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Fort York adds visitor centre to site

The bicentennial of the War of 1812 has given a lift to Toronto’s Fork York with the addition of new visitor centre.

The bicentennial of the War of 1812 has given a lift to Toronto’s Fork York with the addition of new visitor centre.


The 24,000-square-foot centre, which opened in November, gives the fort a new address on Fort York Boulevard and provides better access to the British-built fort now encroached upon by the Gardiner Expressway and a maze of roads leading in and out of Canada’s most populated city.

While the fort dates back to 1793, the new centre is very much part of the 21st century. Designed by Patkau Architects of Vancouver and Toronto’s Kearns Mancini Architects Inc., the state-of-the-art centre recalls the steep bluff of Lake Ontario on which the fort was originally built. That topography has changed radically with much of the original harbour filled in to provide land for various industrial facilities.

The centre is long and linear. Its west end provides space for administration. The east end holds a café, venue for receptions, lectures and other special events and a gallery where the City of Toronto can mount exhibits from its vast archives.

“The part that excites me is that this is all temperature controlled, so that we can display very valuable artifacts,” explained historical interpreter Ewan Wardle. “It is this technology which will allow us to show the original Magna Carta when it visits Canada in 2015.”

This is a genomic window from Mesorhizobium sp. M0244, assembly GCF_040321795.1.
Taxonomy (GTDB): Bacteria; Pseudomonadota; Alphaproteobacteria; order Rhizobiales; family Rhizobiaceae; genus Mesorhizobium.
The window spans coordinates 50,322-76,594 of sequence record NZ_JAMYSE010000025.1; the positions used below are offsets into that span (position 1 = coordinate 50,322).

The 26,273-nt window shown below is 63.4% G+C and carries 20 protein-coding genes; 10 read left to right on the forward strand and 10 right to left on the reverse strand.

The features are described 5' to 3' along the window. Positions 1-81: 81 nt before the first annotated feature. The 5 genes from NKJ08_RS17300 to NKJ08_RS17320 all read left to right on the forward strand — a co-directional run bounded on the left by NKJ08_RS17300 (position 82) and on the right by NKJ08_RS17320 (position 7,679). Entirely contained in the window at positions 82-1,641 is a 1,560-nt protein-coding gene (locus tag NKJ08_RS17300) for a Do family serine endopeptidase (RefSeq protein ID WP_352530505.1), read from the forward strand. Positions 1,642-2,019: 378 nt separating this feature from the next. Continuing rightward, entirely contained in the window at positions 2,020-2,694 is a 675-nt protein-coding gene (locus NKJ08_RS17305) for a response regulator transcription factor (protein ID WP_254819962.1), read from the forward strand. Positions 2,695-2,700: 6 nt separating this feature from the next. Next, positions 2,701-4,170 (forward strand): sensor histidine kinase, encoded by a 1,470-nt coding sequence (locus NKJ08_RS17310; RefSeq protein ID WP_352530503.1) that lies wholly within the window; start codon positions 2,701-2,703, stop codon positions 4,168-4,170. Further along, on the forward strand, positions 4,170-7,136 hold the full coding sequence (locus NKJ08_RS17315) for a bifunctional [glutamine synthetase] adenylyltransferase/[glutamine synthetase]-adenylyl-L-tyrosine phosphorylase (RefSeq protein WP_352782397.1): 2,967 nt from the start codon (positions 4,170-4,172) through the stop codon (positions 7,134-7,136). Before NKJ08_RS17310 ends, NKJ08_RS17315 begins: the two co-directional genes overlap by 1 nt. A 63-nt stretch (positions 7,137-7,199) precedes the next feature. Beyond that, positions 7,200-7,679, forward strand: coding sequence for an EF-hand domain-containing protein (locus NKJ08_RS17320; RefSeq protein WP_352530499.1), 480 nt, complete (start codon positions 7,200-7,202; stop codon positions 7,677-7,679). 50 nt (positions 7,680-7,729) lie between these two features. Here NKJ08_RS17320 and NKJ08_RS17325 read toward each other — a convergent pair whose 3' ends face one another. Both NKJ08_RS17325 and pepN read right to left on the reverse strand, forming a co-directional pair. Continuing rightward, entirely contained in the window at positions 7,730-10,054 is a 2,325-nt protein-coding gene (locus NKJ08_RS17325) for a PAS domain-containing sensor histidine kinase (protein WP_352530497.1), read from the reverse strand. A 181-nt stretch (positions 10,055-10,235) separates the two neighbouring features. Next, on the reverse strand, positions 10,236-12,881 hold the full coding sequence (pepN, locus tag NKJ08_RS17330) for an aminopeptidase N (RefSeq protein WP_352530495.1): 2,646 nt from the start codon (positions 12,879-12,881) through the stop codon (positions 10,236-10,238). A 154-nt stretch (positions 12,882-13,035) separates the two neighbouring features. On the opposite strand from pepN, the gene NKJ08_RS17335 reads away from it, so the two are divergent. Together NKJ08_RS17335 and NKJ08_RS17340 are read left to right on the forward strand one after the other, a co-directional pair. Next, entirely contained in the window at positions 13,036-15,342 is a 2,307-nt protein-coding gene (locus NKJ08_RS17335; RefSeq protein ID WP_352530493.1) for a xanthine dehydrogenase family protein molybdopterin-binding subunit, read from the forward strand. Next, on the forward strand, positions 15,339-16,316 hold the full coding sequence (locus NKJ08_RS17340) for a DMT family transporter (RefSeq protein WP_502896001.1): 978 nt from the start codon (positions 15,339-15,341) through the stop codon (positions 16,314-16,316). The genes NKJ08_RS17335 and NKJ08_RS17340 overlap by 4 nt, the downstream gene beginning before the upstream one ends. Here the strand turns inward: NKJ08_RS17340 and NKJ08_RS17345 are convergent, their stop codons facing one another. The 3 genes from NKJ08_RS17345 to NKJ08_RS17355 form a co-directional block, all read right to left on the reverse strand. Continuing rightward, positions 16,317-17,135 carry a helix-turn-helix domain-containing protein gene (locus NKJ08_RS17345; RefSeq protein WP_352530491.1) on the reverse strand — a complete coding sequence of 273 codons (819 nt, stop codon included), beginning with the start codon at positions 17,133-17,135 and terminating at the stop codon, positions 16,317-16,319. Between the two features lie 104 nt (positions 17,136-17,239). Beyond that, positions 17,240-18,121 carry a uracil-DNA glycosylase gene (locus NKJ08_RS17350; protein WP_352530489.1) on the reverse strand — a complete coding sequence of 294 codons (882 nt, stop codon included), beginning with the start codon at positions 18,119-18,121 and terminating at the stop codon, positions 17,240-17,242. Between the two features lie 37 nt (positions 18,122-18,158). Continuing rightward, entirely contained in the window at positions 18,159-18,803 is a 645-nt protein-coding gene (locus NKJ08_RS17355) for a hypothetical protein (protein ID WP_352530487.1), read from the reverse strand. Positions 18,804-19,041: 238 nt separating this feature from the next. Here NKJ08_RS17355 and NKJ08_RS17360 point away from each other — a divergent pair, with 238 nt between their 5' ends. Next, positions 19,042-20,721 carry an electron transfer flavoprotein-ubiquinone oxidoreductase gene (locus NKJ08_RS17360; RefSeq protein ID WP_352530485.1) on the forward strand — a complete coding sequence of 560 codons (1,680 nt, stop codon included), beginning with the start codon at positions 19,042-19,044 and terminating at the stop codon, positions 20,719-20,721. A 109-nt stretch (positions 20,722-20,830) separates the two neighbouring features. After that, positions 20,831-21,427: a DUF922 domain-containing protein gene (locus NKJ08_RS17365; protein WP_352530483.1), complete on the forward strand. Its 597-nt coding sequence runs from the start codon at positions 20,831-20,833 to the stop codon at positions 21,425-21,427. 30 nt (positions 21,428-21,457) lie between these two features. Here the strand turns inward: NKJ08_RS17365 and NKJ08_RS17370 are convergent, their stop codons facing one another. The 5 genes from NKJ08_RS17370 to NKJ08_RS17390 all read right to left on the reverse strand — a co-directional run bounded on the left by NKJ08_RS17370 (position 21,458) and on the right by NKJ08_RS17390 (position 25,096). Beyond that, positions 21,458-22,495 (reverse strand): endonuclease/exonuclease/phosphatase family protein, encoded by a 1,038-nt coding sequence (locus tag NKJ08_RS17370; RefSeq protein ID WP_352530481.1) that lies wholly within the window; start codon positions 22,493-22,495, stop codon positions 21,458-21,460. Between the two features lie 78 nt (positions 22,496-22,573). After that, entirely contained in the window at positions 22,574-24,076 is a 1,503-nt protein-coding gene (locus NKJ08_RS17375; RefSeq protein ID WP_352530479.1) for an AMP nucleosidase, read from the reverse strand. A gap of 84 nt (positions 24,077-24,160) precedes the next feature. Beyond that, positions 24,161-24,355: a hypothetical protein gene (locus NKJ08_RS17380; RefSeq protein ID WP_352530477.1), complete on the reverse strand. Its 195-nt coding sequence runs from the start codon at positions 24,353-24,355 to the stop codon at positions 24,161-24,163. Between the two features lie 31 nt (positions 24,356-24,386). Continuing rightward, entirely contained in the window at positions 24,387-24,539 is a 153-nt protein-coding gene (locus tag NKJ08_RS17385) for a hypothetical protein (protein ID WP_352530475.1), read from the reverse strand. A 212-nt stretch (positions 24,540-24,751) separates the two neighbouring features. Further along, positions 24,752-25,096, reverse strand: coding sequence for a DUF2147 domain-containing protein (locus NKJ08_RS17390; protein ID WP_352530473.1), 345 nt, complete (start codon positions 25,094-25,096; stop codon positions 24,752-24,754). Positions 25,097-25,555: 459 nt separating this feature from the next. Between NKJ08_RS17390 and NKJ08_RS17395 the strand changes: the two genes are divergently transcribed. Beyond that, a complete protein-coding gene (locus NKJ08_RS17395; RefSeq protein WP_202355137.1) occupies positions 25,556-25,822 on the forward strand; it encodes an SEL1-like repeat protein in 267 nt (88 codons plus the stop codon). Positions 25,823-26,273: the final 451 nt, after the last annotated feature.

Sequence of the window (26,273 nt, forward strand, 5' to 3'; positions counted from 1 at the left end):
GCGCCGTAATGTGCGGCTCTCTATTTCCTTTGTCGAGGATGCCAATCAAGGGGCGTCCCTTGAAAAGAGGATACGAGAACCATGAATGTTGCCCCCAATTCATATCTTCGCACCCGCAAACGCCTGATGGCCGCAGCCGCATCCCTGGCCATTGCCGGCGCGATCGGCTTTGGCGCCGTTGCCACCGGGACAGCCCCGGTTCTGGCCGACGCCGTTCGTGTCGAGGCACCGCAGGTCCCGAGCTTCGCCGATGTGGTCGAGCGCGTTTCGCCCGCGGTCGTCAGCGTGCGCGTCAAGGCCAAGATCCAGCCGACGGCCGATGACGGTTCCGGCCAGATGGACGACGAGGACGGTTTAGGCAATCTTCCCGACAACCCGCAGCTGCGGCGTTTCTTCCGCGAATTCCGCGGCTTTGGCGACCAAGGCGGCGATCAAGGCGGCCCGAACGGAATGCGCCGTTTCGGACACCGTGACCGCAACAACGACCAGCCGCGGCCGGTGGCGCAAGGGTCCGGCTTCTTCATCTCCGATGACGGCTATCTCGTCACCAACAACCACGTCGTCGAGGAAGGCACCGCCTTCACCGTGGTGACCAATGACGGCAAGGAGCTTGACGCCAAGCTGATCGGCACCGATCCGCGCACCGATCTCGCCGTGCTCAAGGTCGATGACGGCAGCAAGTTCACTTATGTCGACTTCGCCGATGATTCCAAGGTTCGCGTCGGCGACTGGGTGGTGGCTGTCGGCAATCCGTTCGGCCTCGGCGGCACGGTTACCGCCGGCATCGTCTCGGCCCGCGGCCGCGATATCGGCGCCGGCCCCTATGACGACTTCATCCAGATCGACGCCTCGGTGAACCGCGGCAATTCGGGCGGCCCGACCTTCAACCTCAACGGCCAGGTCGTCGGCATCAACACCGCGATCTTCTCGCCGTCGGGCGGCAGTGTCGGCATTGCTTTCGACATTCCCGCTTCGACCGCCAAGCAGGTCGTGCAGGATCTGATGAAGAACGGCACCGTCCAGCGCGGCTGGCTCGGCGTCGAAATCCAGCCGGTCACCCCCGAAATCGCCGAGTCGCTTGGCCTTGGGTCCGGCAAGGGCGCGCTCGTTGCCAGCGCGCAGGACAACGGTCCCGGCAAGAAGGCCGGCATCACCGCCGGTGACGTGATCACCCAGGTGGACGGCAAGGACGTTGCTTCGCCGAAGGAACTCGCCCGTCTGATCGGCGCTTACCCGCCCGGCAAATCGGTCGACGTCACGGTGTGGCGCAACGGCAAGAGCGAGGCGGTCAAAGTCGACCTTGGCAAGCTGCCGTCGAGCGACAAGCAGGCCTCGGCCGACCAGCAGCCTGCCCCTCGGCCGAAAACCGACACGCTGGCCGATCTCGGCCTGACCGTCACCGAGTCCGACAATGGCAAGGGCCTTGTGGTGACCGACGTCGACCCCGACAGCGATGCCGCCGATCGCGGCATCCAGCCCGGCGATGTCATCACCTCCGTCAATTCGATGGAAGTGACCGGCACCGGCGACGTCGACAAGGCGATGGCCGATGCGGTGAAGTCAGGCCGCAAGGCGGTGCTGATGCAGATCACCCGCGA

The exterior is a wall of weathered steel panels suggestive of a defensive structure. A ramp takes you to the roof of the building, which leads to the Garrison Commons in front of the old fort. Moving the administration offices from the fort to the new centre also frees up space which can now be used to show more of the fort as it was 200 years ago.

Unlike the star-shaped formations of forts such as Halifax’s Citadel, Fort York is very irregularly built to take advantage of the bluffs and cliffs along the Lake Ontario shoreline.

The fort has been rebuilt several times since Governor John Graves Simcoe established and named it. Most notably, it was destroyed during the War of 1812.

On April 27, 1813, the United States Navy arrived with 14 vessels, 86 cannon and 2,550 soldiers and seamen to attack the city. The attackers rowed ashore two kilometres west of the fort supported by the navy’s cannon. After six hours of fighting, it was clear that the British could not hold the fort. The army withdrew to the east and blew up the fort’s gunpowder supply in a devastating explosion that killed or wounded six defenders and 250 Americans. The attackers went on to loot the city and burn the Parliament Buildings.

In retaliation, the British captured Washington a year later and burned the presidential residence and the Congress.

The fort was rebuilt during the war, which ended in early 1815. It was at times neglected and at other times reinforced in light of other threats, such as the U.S. Civil War and the Fenian raids on Canada.

In 1932, the fort was formally given to the City of Toronto and converted into a historic site.

While the inside of the visitor centre is complete, the landscaping and exterior remain unfinished. The $25-million project received funding from federal, provincial and municipal governments but the Fort York Foundation is still trying to raise about $4 million to finish the project.

More about Fort York can be found at


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